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History teaches us that when a person is confronted with a machine or computer that can think like them, they feel uncomfortable. The difficulty stems from the fact that man grows up and is educated believing that there can be no other creature or machine on this planet that will overtake him in decision making and intelligence. However, today we have computers that can play chess better than any world champion in this board game alone. We have gone beyond chatbots and into intelligent customer and employee experiences for businesses. Smart cameras that have the ability to recognize people’s faces with Biometric technology that uses various information in face recognition, driverless cars, as well as those flat and round vacuum cleaners that sweep the floor recognising where there is a wall, stairs etc.
There are still improvements that must and can be made, of course, to establish these technologies and make them smarter, but since in many cases they have exceeded human capabilities, the question is “what will be the result”? You see in technology the first challenge was in whether man could program a computer that would be better than himself in some tasks. We have already exceeded this level in many areas since intellectual levels are now being created that may in the future make decisions for us whether we want it or not. This is not a fantasy it is a reality about which the only thing we do not know is how soon it will be achieved.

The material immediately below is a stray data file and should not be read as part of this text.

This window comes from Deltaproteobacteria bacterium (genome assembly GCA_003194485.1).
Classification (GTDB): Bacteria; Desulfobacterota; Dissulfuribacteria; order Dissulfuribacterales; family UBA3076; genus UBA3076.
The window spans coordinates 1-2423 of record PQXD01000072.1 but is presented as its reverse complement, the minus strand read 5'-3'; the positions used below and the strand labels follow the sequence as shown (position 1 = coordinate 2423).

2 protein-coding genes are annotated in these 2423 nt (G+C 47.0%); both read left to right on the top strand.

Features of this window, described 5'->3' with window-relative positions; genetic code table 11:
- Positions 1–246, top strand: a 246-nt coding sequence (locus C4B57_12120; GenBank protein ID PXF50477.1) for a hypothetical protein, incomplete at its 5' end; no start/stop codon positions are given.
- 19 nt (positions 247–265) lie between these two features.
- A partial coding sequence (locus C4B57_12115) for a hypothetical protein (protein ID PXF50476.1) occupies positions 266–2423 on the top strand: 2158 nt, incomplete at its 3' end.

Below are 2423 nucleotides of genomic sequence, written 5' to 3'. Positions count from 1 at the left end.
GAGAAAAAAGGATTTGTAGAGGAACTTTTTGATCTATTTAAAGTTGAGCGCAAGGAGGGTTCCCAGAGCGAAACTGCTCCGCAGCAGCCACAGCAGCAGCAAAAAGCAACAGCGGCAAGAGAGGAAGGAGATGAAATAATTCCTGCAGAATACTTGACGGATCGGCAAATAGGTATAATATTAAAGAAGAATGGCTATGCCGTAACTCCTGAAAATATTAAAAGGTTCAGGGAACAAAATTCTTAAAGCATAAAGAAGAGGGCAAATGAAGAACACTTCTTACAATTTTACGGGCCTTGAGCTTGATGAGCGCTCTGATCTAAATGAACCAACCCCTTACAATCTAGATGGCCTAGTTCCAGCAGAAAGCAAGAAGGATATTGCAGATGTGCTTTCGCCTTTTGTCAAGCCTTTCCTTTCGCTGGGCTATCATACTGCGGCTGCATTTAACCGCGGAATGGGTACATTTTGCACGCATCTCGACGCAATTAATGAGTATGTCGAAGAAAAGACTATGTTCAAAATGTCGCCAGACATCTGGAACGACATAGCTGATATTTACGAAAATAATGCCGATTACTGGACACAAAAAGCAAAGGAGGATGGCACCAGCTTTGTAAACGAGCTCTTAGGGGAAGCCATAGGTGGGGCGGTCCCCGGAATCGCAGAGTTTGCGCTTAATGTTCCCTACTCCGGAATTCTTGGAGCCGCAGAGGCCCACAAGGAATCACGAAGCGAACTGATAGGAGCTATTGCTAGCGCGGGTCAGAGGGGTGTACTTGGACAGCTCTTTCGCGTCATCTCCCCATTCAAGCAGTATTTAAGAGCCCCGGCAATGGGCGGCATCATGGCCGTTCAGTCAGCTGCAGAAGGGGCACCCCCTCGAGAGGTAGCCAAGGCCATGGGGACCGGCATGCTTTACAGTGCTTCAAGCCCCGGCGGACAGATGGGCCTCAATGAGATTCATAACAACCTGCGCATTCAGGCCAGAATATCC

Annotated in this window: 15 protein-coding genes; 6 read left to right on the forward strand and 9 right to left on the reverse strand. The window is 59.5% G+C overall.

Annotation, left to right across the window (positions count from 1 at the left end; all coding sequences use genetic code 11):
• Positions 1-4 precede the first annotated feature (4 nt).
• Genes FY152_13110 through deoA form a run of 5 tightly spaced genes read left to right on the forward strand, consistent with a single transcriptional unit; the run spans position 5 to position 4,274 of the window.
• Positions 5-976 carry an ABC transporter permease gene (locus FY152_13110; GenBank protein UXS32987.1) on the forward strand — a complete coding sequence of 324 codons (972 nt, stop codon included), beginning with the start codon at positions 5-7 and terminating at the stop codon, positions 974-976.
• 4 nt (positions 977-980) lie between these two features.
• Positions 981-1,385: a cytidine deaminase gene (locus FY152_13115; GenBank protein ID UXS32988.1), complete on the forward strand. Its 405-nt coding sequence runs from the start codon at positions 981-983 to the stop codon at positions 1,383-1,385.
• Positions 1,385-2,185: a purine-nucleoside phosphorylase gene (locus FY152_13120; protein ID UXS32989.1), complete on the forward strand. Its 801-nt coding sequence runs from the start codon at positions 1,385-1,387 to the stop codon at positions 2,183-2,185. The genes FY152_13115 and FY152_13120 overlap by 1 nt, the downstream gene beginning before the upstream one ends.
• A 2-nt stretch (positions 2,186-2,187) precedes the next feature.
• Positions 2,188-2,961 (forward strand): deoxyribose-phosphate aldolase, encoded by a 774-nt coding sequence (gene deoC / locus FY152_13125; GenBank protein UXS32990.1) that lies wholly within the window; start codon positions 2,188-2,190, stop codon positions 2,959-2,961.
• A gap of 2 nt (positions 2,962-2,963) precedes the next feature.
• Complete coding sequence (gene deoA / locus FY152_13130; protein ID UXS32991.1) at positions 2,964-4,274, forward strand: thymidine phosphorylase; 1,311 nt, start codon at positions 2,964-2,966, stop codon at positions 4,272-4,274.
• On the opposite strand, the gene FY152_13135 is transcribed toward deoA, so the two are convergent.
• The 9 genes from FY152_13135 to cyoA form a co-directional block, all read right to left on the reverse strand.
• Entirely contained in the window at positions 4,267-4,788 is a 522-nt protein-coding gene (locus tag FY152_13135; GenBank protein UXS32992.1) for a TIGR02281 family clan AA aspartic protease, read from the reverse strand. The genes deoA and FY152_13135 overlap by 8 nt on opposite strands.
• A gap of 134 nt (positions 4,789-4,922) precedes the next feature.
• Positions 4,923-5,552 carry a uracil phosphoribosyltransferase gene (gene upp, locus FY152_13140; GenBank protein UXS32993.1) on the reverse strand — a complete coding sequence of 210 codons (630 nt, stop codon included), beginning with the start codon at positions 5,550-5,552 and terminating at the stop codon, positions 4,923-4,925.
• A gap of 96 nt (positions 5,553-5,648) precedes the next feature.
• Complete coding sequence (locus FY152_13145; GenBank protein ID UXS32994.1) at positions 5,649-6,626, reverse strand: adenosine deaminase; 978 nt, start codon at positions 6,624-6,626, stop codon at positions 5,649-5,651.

Until recently, AI was able to perform specific tasks for which it was programmed. But today, more and more often, computers are appearing that can complete a series of complex practical tasks that until now were the prerogative of humans.
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Of course, many are sounding the alarm as we have reached the point where AI is beyond human capabilities and are calling on the world community to make regulations that will prevent AI from directly colliding with human rights.
As you can appreciate things are serious, since businesses are always looking for more profitable systems that utilise energy and mineral resources from the planet, to operate more economically and faster. Information is now stored in large centres (so-called Data Centres) that are kept as if they were completely confidential with trained and armed guards. These information centres are constantly multiplying and becoming more secure. Let’s not forget Microsoft’s recent proposal to create two such large centres in Greece. This information centre is of utmost importance for Greece as it not only helps the country to modernize its technology, but also makes it an important hub in the storage and security of information in the region.